The Need for Good Fathers


Daniel Wright

“Foolishness is bound up in the heart of a child; The rod of correction will drive it far from him” — Proverbs 22:15

“I speak what I have seen with My Father, and you do what you have seen with your father…” — John 8:38

We do not have to go far to discover evidence of the need for good fathers. Its absence is keenly felt in every unmarried woman’s delivery, just under 41% of all births in this country.[1] Census figures reveal the array of what is termed “social” costs that accompany the lack of fathers in the home. As of 2011, 24 million children live in households without a father present.[2] Numerous studies through the years have directly correlated this lack of fatherhood to juvenile delinquency, early sexual activity, poverty, child abuse, obesity, as well as the mental, emotional and behavioral instability of children growing up in fatherless homes. What of the spiritual sum of all this? Together these are wreaking destruction on the lives of all concerned not merely due to the material costs involved but because of the spiritual and moral price children, parents, and the rest of us are paying because fathers have chosen simply to remain absent from their families.

This is not entirely without cause. It has come about in large measure from the virtual criminalization of manhood by a culture that has been feminizing everything and everyone for many years. It is no surprise to those aware of this on any level that manly attributes and chivalric codes are ridiculed instead of respected, shunned instead of sought. Gender, it is claimed, is simply a construction of that male-dominated society that ruled history for so many centuries. While history has actually been wrought by no shortage of ambitious women as well as violent men, it is the noble attributes of self-control, kindness, faithfulness, longsuffering, and other fruits of the Spirit real men possess that are the targets for extermination in our culture. The flaunting of transgender identity, whether it be in the Girl Scouts or on the cover of magazines at the grocery store, is but the latest manifestation of a Pandora’s box opened long ago with the victory of political correctness against those good qualities of genuine manliness. Making men feel ashamed to be good men was not in the interest of those who came from abusive homes nor in defense of those hurt by violent and evil people. Yet, the innocent are condemned while the guilty are praised and rewarded.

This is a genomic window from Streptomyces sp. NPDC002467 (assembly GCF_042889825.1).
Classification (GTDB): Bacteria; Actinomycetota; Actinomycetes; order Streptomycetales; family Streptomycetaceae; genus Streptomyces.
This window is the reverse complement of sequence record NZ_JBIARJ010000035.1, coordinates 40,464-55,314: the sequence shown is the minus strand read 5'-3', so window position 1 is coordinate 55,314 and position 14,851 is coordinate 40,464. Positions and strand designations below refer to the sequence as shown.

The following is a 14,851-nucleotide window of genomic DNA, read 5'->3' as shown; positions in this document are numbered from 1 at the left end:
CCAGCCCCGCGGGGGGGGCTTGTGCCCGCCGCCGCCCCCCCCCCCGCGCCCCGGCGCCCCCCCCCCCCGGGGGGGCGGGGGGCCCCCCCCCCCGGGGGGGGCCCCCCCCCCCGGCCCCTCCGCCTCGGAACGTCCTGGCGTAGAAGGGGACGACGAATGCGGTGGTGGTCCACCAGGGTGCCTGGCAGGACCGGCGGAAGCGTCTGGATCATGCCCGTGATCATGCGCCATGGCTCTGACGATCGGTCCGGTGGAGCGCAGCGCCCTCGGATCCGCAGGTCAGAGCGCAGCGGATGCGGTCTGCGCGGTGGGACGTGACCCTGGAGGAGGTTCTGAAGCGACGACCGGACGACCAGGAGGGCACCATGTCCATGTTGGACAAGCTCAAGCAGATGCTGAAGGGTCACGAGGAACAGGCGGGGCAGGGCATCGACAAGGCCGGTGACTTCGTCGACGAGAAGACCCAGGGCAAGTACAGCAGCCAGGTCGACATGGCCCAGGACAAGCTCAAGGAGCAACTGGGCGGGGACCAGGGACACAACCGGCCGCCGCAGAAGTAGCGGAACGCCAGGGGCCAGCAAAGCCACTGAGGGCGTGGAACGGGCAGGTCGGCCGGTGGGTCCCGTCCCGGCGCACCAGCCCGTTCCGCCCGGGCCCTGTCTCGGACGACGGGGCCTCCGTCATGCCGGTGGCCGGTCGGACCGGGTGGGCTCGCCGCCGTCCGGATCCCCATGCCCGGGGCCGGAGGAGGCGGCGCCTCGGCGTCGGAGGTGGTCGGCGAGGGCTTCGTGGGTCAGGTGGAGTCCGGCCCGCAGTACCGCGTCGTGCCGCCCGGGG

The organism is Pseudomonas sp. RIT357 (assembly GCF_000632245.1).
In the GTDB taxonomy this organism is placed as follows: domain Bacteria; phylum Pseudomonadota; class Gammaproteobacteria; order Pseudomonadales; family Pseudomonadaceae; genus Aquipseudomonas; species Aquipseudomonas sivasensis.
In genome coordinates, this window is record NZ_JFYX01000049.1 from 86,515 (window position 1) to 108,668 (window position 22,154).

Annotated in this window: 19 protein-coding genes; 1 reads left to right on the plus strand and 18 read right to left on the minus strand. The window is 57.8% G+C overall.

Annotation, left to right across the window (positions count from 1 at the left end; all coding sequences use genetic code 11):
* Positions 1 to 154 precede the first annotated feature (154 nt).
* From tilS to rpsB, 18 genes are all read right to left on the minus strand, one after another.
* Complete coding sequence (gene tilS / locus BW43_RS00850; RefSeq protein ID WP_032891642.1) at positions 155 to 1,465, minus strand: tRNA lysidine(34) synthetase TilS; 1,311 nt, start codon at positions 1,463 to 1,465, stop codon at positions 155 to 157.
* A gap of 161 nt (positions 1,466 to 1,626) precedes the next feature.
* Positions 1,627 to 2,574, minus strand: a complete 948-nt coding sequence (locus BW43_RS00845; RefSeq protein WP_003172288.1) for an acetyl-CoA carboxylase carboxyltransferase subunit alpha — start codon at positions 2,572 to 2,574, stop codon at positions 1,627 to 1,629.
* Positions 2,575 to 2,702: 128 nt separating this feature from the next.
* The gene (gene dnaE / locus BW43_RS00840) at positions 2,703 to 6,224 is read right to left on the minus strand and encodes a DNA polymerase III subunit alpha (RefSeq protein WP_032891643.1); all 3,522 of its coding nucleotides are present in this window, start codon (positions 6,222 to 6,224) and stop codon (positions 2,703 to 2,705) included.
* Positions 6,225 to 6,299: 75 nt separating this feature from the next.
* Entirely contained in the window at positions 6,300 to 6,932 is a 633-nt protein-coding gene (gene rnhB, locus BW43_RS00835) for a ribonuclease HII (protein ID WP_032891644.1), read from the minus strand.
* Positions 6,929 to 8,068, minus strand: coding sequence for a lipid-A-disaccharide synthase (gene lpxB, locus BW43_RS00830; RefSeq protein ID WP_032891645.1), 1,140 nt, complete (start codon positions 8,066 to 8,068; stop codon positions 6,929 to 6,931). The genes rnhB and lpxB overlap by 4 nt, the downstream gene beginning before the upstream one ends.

This is reminiscent of the days of Isaiah, when he diagnosed the culture of that time, as it called “evil good and good evil; Who put darkness for light, and light for darkness; Who put bitter for sweet, and sweet for bitter.”[3] The very bitter fruits of fatherhood’s denigration will continue to accumulate and poison the future if our persist in cutting the moorings that have anchored civilization with the blessings of good fathers. “There is a generation that curses its father, And does not bless its mother. There is a generation that is pure in its own eyes, Yet is not washed from its filthiness…A generation whose teeth are like swords, and whose fangs knives, To devour the poor from off the earth, And the needy from men.”[4] Our generation is not the first to disregard the authority of parents, especially that of fathers, but those reaping much of what this generation has sown will be the most vulnerable among us, those in the greatest need, spiritually above all else. There simply is no remedy that can heal, no escape from the moral insanity that society has courted without first returning to a biblical perspective on masculinity and fatherhood.

Masculinity is simply part of God’s created order just as femininity is. The emphasis on womanhood while selling short manliness is rendering a disservice to both. It weakens and demeans the nobility of humanity, auctions off the beauty of marriage for something wholly unnatural and perverse, and bequeaths to our children a legacy of suffering and maladjustment to any existence in reality. It replaces a grounded life for one that is rootless, prone to exploitation, and subject to the most basic moral confusion. Fathers complete the home with the strength and courage authentic manliness supplies. This is not the strength to inflict pain or the courage to behave recklessly; these do not make men. It is in restraint and fidelity, kindness and firmness, wisdom and diligence, perseverance and perspective that all good men are identified. These virtues are matched with a physical power endowed to apply them in protecting the home, shepherding the family, and disciplining children. Fathers are warned not to exasperate their children under a severe hand, but, in contrast, to bring them up in the nurture and admonition of the Lord, to be taught in the healthy balance of gentle but firm instruction.[5]